Knowing is not the same as doing. That’s Rule Number 18 from Alan M. Webber’s recent book, Rules of Thumb. Webber was the founding editor/owner of Fast Company, the hip business magazine he established after a long stint at the much more staid Harvard Business Review. Rules of Thumb lists 52 business insights, all written in Webber’s engaging journalistic style and peppered with great stories about how to make sense of the tumultuous world in which we live.
Of Rule 18#, Webber says: “There are two ways of knowing. One comes from the head. It’s the kind of knowing that comes from reading and thinking – it’s the kind of theorising that experts excel at. The other way of knowing comes from doing. Unlike the first form of knowing, which starts in the head and stays there, this form of knowing starts in the hands and moves up to the head and then back down again in a knowing-doing loop.” (Webber: p86)
I think we can assume that ‘hands’, in this case, means real human experience; the kind of thing we tend to devalue if we privilege theoretical over empirical forms of knowing.
Of course, both are important. And when it comes to leadership, both are necessary.
Choosing between competing ideas, promoting one person over another, investing in new systems and technologies – what evidence do you trust most and why? Is there a ‘right’ decision? Theoretical knowing can sometimes let us down when complex decision-making is required; and too much reactive ‘doing’ can stir up more mud, robbing us of the space and time needed to see deeper patterns and connections.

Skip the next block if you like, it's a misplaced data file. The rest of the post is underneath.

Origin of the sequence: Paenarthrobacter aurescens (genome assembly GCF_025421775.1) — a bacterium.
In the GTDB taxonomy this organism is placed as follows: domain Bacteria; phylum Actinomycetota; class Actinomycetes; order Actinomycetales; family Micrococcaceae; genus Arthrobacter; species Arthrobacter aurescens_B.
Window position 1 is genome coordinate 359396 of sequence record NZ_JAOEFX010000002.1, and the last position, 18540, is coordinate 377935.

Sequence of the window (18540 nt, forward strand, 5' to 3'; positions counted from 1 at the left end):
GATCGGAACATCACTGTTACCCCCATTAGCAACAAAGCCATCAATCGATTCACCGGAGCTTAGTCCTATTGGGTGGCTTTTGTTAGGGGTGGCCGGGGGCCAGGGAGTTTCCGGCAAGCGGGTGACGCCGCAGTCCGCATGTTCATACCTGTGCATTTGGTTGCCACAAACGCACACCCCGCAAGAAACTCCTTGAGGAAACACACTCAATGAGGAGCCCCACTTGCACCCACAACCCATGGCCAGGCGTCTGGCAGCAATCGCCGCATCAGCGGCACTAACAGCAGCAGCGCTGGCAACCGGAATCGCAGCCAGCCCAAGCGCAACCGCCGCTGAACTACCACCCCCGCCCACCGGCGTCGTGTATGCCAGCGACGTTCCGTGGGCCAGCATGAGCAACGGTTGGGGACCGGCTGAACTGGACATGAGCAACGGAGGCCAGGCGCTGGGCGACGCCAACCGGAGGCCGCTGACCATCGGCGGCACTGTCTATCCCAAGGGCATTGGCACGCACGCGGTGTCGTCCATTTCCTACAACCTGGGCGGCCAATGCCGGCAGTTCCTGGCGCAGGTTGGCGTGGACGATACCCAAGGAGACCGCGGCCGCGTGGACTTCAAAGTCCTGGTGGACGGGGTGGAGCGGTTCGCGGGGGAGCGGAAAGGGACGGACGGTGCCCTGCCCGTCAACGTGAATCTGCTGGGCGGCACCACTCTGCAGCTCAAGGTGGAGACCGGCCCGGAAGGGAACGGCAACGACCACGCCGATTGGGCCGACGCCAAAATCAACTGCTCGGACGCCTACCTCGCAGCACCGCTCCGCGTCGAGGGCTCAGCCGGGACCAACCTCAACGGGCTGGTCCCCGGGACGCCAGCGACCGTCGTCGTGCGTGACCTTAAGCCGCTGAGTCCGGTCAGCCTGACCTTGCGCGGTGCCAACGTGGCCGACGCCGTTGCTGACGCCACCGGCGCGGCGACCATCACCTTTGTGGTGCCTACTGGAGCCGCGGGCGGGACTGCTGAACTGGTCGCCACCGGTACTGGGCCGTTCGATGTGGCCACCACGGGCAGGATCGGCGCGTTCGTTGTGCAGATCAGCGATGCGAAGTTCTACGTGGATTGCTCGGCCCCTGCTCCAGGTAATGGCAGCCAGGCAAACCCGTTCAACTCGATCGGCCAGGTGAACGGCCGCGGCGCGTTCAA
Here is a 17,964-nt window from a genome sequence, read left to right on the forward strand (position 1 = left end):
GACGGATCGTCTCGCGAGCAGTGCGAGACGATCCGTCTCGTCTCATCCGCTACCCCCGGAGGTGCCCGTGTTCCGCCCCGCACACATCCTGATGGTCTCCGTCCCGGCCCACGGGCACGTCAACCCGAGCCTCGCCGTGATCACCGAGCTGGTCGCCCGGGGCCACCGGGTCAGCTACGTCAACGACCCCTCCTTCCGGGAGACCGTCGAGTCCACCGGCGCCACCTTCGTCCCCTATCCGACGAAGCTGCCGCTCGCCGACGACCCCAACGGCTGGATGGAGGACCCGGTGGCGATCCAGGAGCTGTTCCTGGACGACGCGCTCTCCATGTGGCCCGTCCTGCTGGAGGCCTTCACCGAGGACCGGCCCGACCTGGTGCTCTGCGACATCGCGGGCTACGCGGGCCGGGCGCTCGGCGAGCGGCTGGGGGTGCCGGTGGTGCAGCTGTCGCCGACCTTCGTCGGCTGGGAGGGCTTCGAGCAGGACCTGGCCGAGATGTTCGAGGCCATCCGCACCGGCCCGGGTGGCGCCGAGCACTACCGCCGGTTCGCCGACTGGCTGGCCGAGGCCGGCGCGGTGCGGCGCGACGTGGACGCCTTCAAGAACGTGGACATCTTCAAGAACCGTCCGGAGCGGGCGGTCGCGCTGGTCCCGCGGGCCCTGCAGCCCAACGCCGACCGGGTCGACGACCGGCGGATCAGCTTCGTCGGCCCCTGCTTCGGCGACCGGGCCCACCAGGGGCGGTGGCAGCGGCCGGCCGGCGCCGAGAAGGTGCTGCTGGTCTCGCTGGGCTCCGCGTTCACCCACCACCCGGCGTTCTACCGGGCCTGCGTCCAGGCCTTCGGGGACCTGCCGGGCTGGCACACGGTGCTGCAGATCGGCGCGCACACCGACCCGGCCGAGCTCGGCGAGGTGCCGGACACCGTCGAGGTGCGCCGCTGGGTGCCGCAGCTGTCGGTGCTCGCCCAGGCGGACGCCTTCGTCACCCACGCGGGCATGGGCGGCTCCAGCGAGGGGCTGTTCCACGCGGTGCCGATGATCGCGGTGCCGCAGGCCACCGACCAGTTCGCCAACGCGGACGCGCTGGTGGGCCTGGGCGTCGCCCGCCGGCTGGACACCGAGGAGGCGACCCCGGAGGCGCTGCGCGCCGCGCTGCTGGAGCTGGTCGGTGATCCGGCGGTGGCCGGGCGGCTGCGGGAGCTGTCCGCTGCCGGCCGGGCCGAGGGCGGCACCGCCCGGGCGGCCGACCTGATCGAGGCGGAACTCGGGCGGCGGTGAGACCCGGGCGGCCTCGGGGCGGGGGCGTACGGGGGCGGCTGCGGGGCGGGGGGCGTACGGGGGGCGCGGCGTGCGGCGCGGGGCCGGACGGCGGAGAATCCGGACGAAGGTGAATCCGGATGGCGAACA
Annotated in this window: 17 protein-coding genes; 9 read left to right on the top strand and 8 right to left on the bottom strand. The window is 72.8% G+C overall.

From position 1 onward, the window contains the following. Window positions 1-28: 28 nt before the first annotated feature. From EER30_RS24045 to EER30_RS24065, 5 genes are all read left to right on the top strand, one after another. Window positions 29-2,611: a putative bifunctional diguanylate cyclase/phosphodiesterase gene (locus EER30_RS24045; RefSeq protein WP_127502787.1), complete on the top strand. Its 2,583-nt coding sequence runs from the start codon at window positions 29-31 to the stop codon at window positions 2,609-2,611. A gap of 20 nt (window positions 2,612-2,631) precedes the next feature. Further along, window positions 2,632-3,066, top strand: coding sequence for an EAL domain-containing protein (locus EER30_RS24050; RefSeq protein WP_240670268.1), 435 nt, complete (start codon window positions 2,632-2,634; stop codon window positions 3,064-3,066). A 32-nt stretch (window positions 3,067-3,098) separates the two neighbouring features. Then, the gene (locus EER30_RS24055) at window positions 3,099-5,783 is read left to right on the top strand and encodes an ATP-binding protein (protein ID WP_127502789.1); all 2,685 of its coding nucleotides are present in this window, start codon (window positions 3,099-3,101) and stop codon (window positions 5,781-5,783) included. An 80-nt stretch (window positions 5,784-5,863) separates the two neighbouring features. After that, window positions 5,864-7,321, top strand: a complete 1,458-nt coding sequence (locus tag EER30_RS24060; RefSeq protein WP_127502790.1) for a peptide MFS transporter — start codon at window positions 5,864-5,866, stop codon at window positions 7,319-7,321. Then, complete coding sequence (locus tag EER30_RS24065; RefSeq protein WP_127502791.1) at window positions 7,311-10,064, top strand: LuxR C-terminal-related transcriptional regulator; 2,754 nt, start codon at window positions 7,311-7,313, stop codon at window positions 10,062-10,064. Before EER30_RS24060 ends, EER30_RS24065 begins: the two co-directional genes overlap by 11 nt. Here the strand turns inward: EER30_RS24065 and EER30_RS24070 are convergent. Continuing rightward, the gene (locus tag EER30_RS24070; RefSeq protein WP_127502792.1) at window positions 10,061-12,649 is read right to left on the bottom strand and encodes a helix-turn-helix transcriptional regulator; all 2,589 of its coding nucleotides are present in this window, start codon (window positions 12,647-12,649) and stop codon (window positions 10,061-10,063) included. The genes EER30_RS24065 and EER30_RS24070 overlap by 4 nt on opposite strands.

The CAVAL Executive Library Leadership Program 2010 explored these polarities from different perspectives. Finding what works and why were central motifs for make stuff happen in the program’s design and facilitation. That’s why leadership research and models are counter-balanced with stories from the field, providing texture and nuance, appealing to participants’ different learning styles and life experiences. Reading and thinking are important aspects of a leader’s toolkit; but of equal importance are the subjective states of curiosity, imagination, experimentation, patience and play.
With workshops in August and November, the intermediate months of the program enabled participants to scoot around the knowing-doing loop many times over. Our aim was to inspire library leaders to have confidence in their own leadership ‘rules of thumb’.
 Webber A.M. (2009) Rules of Thumb, Harper Collins, New York